The cameras were in the cabinet room on Monday, apparently so the TV stations could get footage of the new line-up after last year’s reshuffle. But Tony Abbott also wanted to get a message out – one he’s trying to turn into a prop for his leadership.
The message is – as Kevin Rudd might say – that Abbott and the team have their sleeves rolled up.
The government was “working hard for the people of Australia”, who wanted “people in Canberra” to be “worried about them” rather than worried about themselves (“ourselves”, Abbott means).
Abbott reeled off the last week’s work, relating to national security, welfare reform, child care, food labelling, foreign investment. Much of this, of course, involved first steps, but the important thing was the list.
Then, for this week, Abbott pointed to metadata retention legislation coming before parliament and the release of the 2015 Intergenerational Report.
Abbott might have added the commitment of more troops to Iraq, about to be announced after going to Tuesday’s party meeting, and the lancing (after earlier failed attempts) of the Medicare co-payment boil.
The revised Medicare plan prepared for cabinet by new Health Minister Sussan Ley was understood to drop the A$5 cut in the Medicare patient rebate, reduce the length of the freeze on the rebate (having it end July next year rather than in 2018) and scrap the $5 co-payment. In place of the co-payment, the government was looking at the Medicare schedule to see where it could send a price signal.
With the Fairfax-Ipsos poll giving him a buffer for the moment and the leadership moves against him at an impasse, Abbott is stepping up the approach he’s adopted after his “near-death experience” of the February spill motion that was defeated by only a modest margin.
This involves a cascade of announcements to send positive messages to the public and considerable internal consultation with MPs to convince backbenchers that Abbott should be given adequate time to repair.
The strategy also includes dashes around the country when Abbott’s not in Canberra for parliament. It’s about being seen to do a lot, listen a lot. His hope is this will push up the polls and keep the backbench in the tent.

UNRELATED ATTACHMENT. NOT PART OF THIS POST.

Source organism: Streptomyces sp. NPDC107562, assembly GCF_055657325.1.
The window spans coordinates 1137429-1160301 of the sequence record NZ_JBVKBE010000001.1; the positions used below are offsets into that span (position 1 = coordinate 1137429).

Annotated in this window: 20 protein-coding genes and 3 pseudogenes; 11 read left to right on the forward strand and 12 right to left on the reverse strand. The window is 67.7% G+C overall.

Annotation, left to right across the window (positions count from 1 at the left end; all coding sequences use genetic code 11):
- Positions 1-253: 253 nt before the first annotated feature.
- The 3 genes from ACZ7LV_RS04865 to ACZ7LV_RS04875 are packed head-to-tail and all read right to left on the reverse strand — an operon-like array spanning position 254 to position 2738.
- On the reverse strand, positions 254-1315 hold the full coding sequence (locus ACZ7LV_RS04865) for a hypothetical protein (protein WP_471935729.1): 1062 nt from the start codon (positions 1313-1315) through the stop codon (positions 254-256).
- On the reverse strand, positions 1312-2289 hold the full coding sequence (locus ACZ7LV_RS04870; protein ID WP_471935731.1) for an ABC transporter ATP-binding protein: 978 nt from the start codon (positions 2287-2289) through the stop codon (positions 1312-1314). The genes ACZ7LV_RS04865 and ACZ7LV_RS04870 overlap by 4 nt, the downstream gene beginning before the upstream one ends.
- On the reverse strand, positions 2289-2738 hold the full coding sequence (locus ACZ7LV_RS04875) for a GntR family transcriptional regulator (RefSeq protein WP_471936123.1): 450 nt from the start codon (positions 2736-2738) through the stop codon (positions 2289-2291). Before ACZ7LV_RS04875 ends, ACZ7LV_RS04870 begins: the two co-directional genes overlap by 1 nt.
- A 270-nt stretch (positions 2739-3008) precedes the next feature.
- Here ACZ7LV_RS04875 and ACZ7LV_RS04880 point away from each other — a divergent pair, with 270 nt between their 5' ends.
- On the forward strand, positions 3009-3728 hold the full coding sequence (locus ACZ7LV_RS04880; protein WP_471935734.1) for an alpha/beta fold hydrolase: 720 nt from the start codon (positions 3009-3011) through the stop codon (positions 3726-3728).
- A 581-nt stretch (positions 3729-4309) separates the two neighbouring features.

The result is to reinforce the image of modern politics as a permanent election campaign, with announcements and re-announcements piling on top of each other, and trash being dumped.
Last week the line from those wanting a leadership change was that the backbench felt the task was now up to the ministers. But they aren’t taking it up at the moment.
Trade Minister Andrew Robb on Monday declared the dissidents should “pull their heads in” and, in the absence of much alternative, that’s what they are doing for now. “We are at the mercy of events,” said one.
That’s true for all the players – Abbott and those with aspirations. Abbott’s fortunes from now on will swing from poll to poll. While the latest Fairfax poll is helping him, future bad polls will have the opposite effect, throwing him off balance. It’s no way for a prime minister to have to live, as Julia Gillard can tell him.
A big question is what impact this poll-to-poll, event-to-event existence will have on the formulation of the May budget. Last year the crazy brave budget message seemed to be “to hell with the polls”. This year the polls will be well to the fore in Abbott’s thinking during budget discussions.
And there is a contradiction here. Thursday’s Intergenerational Report is all about the long term, which should mean making hard choices. But there is no way that Abbott – as he indicated some time ago – will allow too many tough decisions. Notably, he said on Monday that while the IGR “shows the scale of the budget problem, it also shows the extent of the progress we’ve already made”.
Assuming he is still leader by then, Abbott needs a budget that does not push down the polls or upset the Senate too much.
Which brings us to Clive Palmer. Just to rattle the government’s cage, Palmer announced on Monday that the two Palmer United Party senators would not vote on any legislation until the government “chaos” ended.
“The government’s proposals seem to change daily. The policies are not consistent, party in-fighting and conflict is ongoing and as a result our party has decided as a bloc in the Senate to abstain from voting on any legislation proposals.”
Palmer, just to stir a bit more, also pointed to the Liberals’ internal argument over financial transparency and accountability, which will be before Friday’s federal executive meeting.
“For the Palmer United Party to vote on any proposals, the chaos needs to be resolved or we will abstain until the next election,” Palmer said.
Just what throwing this small grenade will mean for the government’s program is unclear. Especially as, after Palmer’s mid-morning statement, his senators in the afternoon voted to oppose the legislation dealing with union governance.